It's hard to talk about any new Bang & Olufsen product without first covering its unique design, and the BeoVision 9 is certainly is no exception to company's ultra-stylish reputation. Designer David Lewis apparently drew inspiration for this television from seeing paintings waiting to be hung in an art gallery he visited. Indeed, with its silver frame tilted slightly backwards on its motorised floor stand, the BeoVision 9 more resembles a piece of art than any other television set you may have seen.

Inside the frame, a 50-inch plasma display occupies the top of the "painting", while the bottom third is devoted to sound -- specifically the integrated centre speaker, which in a surround sound system delivers dialogue. The speaker is spread horizontally and features an acoustic lens/tweeter centred just beneath the screen to provide greater clarity at high frequencies. To create a total surround sound experience, however, you will have to connect other Bang & Olufsen BeoLab speakers to the BeoVision 9.

The television features a new Automatic Picture Control technology that senses the light in the room and adjusts the picture to compensate for the conditions. Its dynamic contrast also monitors the content itself and enhances contrast in real time.

Like the LG 50PB2DR, the BeoVision 9 comes with a built-in 250 GB hard disc recorder, which can store up to 110 hours of your favourite shows. It also lets you pause a live transmission and restart where you left off, as well as schedule recordings.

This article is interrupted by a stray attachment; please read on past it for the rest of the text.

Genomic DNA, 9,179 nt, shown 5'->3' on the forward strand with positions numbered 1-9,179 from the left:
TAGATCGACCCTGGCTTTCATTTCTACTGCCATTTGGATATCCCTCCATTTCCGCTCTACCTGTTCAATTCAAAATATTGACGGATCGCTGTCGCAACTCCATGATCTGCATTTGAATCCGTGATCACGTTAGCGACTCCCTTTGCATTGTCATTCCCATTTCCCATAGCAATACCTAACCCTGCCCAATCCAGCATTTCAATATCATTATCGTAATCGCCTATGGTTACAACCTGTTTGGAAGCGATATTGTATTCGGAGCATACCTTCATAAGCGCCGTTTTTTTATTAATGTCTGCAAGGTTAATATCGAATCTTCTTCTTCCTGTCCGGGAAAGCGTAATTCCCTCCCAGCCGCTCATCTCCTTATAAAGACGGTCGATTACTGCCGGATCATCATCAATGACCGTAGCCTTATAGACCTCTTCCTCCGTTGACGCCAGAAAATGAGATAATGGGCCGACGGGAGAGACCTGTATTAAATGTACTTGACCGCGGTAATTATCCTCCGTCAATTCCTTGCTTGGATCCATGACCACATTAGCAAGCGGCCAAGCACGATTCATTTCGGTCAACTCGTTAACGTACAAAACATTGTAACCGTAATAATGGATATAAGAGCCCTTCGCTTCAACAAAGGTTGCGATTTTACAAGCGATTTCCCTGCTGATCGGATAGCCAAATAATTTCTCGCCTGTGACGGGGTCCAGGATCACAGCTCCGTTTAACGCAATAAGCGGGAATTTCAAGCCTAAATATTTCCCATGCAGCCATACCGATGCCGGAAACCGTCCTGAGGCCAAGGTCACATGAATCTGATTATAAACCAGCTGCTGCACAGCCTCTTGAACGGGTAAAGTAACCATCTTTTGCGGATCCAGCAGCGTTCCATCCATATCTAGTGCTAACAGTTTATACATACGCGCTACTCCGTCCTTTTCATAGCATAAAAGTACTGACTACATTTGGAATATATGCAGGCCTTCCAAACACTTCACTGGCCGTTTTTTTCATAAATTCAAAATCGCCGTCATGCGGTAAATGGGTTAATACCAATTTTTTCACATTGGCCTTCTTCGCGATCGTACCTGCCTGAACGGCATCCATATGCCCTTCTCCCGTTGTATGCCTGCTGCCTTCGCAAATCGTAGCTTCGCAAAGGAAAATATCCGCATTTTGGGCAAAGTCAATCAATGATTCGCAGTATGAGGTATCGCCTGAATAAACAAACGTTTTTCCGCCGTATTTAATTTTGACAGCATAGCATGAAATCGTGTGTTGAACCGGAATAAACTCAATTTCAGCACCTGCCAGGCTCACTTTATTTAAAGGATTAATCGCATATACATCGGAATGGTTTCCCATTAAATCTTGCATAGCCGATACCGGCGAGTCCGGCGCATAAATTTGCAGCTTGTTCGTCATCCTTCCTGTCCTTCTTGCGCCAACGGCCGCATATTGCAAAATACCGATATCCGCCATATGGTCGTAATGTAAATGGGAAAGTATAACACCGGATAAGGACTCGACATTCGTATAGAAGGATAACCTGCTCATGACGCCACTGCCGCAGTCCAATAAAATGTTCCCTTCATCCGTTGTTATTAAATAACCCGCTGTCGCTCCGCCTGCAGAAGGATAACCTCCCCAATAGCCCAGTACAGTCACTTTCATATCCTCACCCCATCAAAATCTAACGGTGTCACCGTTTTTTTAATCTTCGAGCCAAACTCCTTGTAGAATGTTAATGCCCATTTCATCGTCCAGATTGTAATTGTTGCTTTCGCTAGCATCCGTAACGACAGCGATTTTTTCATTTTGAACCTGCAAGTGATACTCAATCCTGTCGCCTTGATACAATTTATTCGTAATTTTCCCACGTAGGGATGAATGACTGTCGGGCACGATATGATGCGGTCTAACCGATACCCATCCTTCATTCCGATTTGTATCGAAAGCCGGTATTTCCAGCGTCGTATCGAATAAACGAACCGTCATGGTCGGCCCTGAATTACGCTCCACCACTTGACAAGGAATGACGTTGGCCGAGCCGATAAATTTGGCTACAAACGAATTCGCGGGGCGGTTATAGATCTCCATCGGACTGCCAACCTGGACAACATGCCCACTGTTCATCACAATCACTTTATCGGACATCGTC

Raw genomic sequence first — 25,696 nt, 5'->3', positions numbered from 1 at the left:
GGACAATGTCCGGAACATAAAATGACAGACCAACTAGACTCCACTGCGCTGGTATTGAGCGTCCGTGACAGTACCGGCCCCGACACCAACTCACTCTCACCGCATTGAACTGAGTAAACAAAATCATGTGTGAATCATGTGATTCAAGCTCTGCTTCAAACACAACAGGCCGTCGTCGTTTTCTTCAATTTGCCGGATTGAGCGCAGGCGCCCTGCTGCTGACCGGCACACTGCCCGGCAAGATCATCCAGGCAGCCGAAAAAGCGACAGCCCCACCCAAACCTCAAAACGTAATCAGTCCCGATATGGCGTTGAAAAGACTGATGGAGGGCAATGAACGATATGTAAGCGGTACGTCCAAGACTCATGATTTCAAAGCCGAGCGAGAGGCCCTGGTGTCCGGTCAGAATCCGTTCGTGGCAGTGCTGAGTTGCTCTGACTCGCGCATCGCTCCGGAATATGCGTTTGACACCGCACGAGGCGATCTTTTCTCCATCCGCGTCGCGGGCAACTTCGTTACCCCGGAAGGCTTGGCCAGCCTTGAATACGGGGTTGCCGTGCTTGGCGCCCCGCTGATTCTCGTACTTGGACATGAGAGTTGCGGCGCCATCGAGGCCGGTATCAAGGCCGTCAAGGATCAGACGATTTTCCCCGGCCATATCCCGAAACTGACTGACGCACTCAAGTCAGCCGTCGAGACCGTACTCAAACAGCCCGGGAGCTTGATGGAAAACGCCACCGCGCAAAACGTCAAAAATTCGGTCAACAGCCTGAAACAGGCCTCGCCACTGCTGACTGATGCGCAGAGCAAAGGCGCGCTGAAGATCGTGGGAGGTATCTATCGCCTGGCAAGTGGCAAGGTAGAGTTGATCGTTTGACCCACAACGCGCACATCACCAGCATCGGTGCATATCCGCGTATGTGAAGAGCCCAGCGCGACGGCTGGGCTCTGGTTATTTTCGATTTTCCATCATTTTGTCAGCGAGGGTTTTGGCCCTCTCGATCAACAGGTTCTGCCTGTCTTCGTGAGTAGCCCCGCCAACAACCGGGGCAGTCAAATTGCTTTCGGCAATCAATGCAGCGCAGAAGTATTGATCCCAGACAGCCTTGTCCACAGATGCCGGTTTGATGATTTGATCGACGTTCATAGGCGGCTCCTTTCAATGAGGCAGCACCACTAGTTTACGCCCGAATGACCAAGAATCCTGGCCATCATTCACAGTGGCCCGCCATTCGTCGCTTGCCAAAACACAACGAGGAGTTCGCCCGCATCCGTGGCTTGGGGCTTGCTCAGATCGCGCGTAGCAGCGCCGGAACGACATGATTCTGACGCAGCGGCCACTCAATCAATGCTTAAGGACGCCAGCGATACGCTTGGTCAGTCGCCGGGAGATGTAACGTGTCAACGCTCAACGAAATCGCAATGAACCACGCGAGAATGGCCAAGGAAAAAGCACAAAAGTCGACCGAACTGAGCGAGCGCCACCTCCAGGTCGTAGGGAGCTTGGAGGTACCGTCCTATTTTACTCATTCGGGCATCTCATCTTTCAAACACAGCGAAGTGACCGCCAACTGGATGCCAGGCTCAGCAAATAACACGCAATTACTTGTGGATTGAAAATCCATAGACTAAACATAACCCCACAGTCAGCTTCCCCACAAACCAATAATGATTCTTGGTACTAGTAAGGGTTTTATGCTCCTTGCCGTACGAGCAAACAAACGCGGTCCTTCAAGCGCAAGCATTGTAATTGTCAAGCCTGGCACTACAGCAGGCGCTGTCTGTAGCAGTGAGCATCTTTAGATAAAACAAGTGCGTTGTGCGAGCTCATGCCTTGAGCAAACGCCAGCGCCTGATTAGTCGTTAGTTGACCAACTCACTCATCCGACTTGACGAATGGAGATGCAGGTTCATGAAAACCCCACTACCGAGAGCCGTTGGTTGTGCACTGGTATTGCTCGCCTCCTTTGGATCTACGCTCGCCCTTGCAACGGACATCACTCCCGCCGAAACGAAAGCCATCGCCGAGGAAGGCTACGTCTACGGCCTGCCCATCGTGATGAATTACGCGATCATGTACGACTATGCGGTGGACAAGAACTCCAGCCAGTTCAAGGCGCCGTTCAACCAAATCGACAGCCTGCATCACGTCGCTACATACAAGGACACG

As an optional extra, you can add a Bang &amp Olufsen BeoMedia 1 player, which provides an interface that lets you access stored photos and digital music through BeoVision 9. With its Internet access, BeoMedia also lets you surf the Net through the Beo4 remote control, access NetRadio (from a dedicated B&O portal) as well as transfer content from your PC.

The design is impeccable and the technology is good, but not exactly cutting edge. With a 1366 x 768 picture resolution, the television is HD-ready, yet it only comes with an analogue tuner. There is a slot for an HD tuner, but it will have to be added at a later date -- a bit disappointing for a AU$35,000 television. It's a good thing that B&O owners are not a price-sensitive lot.

And if you know Bang & Olufsen, you'll know that those Danes are mighty insular. The BeoVision 9 will only integrate with Bang & Olufsen speakers, remotes, and (through its BeoLink system) other B&O AV products. The company will tell you it's to maintain its high quality standards, but be aware that you won't be able to use this television with any other brand's AV gear that you might already have. If you do want to hook up something like a DVD player to the BeoVision 9, it would also logistically be a bit awkward given the unique design.

It's a very expensive television, even for a 50-inch plasma, but the striking design combined with its recording and multimedia features will no doubt still attract the aspiring Bang & Olufsen crowd.

The BeoVision 9 is expected to be available in Q1 2007.